Liver MMP-2/9 activities assay

MMPs activities in liver tissue were analyzed by gelatin zymography and in situ fluorescent zymography respectively. MMPs zymography assay was modified as previously described [11]. Briefly, liver tissues were homogenized and supernatant was aliquoted according to protein concentrations determined as the same procedures mentioned above. Aliquots (30 μg protein/lane) of liver tissue were prepared by dilution in the zymogram sample buffer (5 ×) containing 0.4 mol/l Tris, pH 6.8, 5 % SDS, 20 % glycerol and 0.03 % bromphenol blue, separated with electrophoresis in 10 % SDS-PAGE containing 1 mg/mL gelatine as a substrate under non-reducing conditions. Afterwards, gels were washed in the reaction buffer containing 50 mM Tris–HCl, 5 mM CaCl2, 1 μM ZnCl2 and 2.5 % Triton-X 100 (pH 7.5). The reaction buffer was changed to a fresh one, and gels were incubated at 30 °C for 18 h. Gelatinolytic activity was visualized by staining the gels with 0.1 % Coomassie brilliant blue G-250, destained with 30 % methanol/20 % acetic acid water and destained with 30 % methanol/10 % acetic acid respectively. Clear zones in the background of blue staining exhibit the presence of gelatinase activities. The intensity of the bands was scanned and assayed by Furi Gel Image software (Furi, Shanghai, China).

Fluorescent in situ zymography of liver section was performed according to Ben Wielockx’s methods [12] with modifications. Briefly, 1 mg/ml fluorescein-conjugated gelatine (Molecular Probes, USA) solution is diluted 1: 10 in the agarose-containing solution. Liver sections were mounted to the glass slide with the gelatin agarose mixture and incubated with 40 μg/ml in 0.5 mol/l Tris–HCl (pH 7.6), 50 mmol/l CaCl2 and 1.5 mol/l NaCl for 6 h at 37 °C. Sections were washed three times with water, and subsequently Nuclei was counterstained by adding Hoechst (Beyotime, Haimen, China). Gelatinase activity in situ was visualized using Olympus fluorescent microscopy.

Western blot analyses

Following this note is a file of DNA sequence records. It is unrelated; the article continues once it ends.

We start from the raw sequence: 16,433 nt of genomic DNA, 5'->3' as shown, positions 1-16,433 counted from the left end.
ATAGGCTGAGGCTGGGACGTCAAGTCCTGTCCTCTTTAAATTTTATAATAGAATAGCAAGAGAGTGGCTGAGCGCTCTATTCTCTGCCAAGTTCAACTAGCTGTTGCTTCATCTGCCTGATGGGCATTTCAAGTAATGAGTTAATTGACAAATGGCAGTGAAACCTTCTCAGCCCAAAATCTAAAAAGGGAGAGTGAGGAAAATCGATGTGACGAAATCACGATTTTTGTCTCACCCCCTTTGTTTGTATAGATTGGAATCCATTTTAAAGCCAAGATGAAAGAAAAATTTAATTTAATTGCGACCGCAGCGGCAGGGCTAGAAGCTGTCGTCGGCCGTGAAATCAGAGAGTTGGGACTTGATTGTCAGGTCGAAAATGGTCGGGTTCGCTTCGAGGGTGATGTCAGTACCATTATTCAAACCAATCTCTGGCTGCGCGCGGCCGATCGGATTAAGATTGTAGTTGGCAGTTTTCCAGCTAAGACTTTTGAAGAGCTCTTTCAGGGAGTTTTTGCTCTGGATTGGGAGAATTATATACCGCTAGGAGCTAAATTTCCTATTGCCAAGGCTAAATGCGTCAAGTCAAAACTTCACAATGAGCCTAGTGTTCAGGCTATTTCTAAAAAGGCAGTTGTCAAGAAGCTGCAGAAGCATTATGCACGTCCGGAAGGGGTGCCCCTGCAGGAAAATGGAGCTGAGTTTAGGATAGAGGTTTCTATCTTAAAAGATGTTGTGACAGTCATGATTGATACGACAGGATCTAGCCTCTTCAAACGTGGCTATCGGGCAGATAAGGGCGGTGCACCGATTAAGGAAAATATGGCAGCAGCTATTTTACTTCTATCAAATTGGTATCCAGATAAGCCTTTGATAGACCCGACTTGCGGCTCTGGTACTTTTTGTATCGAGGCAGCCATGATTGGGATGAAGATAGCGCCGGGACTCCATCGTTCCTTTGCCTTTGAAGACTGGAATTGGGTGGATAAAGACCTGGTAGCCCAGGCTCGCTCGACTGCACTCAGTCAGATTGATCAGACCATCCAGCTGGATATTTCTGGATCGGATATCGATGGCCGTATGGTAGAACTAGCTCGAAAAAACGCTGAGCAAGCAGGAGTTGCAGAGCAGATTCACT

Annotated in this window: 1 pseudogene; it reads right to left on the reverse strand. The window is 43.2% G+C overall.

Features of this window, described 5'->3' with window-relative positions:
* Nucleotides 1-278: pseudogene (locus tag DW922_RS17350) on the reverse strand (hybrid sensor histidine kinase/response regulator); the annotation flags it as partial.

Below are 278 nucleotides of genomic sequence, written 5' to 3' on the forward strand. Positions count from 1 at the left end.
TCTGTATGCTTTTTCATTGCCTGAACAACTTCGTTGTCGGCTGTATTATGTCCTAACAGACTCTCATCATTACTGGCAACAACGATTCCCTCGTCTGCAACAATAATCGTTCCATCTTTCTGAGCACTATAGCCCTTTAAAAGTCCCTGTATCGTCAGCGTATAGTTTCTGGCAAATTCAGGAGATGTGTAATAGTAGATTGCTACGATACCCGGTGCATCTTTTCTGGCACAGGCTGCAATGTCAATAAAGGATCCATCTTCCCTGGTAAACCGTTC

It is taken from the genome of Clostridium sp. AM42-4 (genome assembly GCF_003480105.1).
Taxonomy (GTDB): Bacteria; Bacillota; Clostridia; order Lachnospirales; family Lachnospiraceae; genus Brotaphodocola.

Western blot analyses were performed essentially as described [13]. Snap-frozen liver tissues were homogenized in RIPA lysis buffer containing 150 mM NaCl, 1 % NP-40, 0.1 % SDS, 50 mM Tris–HCl pH 7.4, 1 mM EDTA, 1 mM PMSF and 1× complete mini (Roche). Lysates were centrifuged at 10,000 g at 4 °C for 15 min to separate cytosolic-enriched supernatant from nuclei- and membrane-enriched pellets. Protein concentrations were determined using BCA protein assay kit mentioned above. Equal amount of proteins were separated by 10 % SDS gel electrophoresis (SDS-PAGE) under denaturing and non-reducing condition, and transferred to nitrocellulose membrane. Even transfer was confirmed by staining with 0.2 % Ponceau Red S in 3 % trichloroacetic acid. Membranes were blocked with 5 % nonfat milk in TBST (20 mM Tris–HCl, pH 7.5, 150 mM NaCl, 0.1 % Tween 20) at room temperature for 1 h, incubated with primary antibody ICAM-1(1:1,000; Santa Cruz Biotechnology, CA) and VCAM-1 (1:1,000; Santa Cruz Biotechnology, CA) at 4 °C overnight, respectively. After washing with TBST, blots were incubated with horseradish-coupled secondary antibody in wash buffer. Signals were developed with the immunoreactive bands were visualized using ECL kit (Upstate Biotechnology, Lake Placid, NY) according to the manufacturer’s instructions and quantified using a ChemiDoc image analyzer (Bio-Rad, Hercules, CA).